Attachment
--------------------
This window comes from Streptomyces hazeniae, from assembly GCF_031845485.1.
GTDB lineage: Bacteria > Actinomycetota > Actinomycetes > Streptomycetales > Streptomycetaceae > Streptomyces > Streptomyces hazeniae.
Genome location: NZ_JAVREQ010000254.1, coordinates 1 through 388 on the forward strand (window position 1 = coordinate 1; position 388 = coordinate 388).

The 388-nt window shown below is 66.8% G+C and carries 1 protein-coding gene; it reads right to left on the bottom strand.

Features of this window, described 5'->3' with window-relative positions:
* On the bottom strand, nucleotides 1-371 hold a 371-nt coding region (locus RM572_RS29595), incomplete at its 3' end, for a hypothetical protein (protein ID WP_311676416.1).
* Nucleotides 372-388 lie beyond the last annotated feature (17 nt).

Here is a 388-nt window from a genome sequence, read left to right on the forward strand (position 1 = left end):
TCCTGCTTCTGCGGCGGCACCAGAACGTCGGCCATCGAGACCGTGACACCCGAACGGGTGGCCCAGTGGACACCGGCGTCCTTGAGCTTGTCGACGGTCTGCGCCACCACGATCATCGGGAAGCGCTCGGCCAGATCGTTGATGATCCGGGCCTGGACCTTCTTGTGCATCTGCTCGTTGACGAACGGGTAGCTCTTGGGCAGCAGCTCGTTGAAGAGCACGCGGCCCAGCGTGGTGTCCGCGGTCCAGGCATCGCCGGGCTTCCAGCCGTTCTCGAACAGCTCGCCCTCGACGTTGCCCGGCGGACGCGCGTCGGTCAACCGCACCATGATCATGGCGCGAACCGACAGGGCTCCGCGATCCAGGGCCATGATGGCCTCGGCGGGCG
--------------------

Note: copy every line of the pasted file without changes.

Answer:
This window comes from Streptomyces hazeniae, from assembly GCF_031845485.1.
GTDB lineage: Bacteria > Actinomycetota > Actinomycetes > Streptomycetales > Streptomycetaceae > Streptomyces > Streptomyces hazeniae.
Genome location: NZ_JAVREQ010000254.1, coordinates 1 through 388 on the forward strand (window position 1 = coordinate 1; position 388 = coordinate 388).

The 388-nt window shown below is 66.8% G+C and carries 1 protein-coding gene; it reads right to left on the bottom strand.

Features of this window, described 5'->3' with window-relative positions:
* On the bottom strand, nucleotides 1-371 hold a 371-nt coding region (locus RM572_RS29595), incomplete at its 3' end, for a hypothetical protein (protein ID WP_311676416.1).
* Nucleotides 372-388 lie beyond the last annotated feature (17 nt).

Here is a 388-nt window from a genome sequence, read left to right on the forward strand (position 1 = left end):
TCCTGCTTCTGCGGCGGCACCAGAACGTCGGCCATCGAGACCGTGACACCCGAACGGGTGGCCCAGTGGACACCGGCGTCCTTGAGCTTGTCGACGGTCTGCGCCACCACGATCATCGGGAAGCGCTCGGCCAGATCGTTGATGATCCGGGCCTGGACCTTCTTGTGCATCTGCTCGTTGACGAACGGGTAGCTCTTGGGCAGCAGCTCGTTGAAGAGCACGCGGCCCAGCGTGGTGTCCGCGGTCCAGGCATCGCCGGGCTTCCAGCCGTTCTCGAACAGCTCGCCCTCGACGTTGCCCGGCGGACGCGCGTCGGTCAACCGCACCATGATCATGGCGCGAACCGACAGGGCTCCGCGATCCAGGGCCATGATGGCCTCGGCGGGCG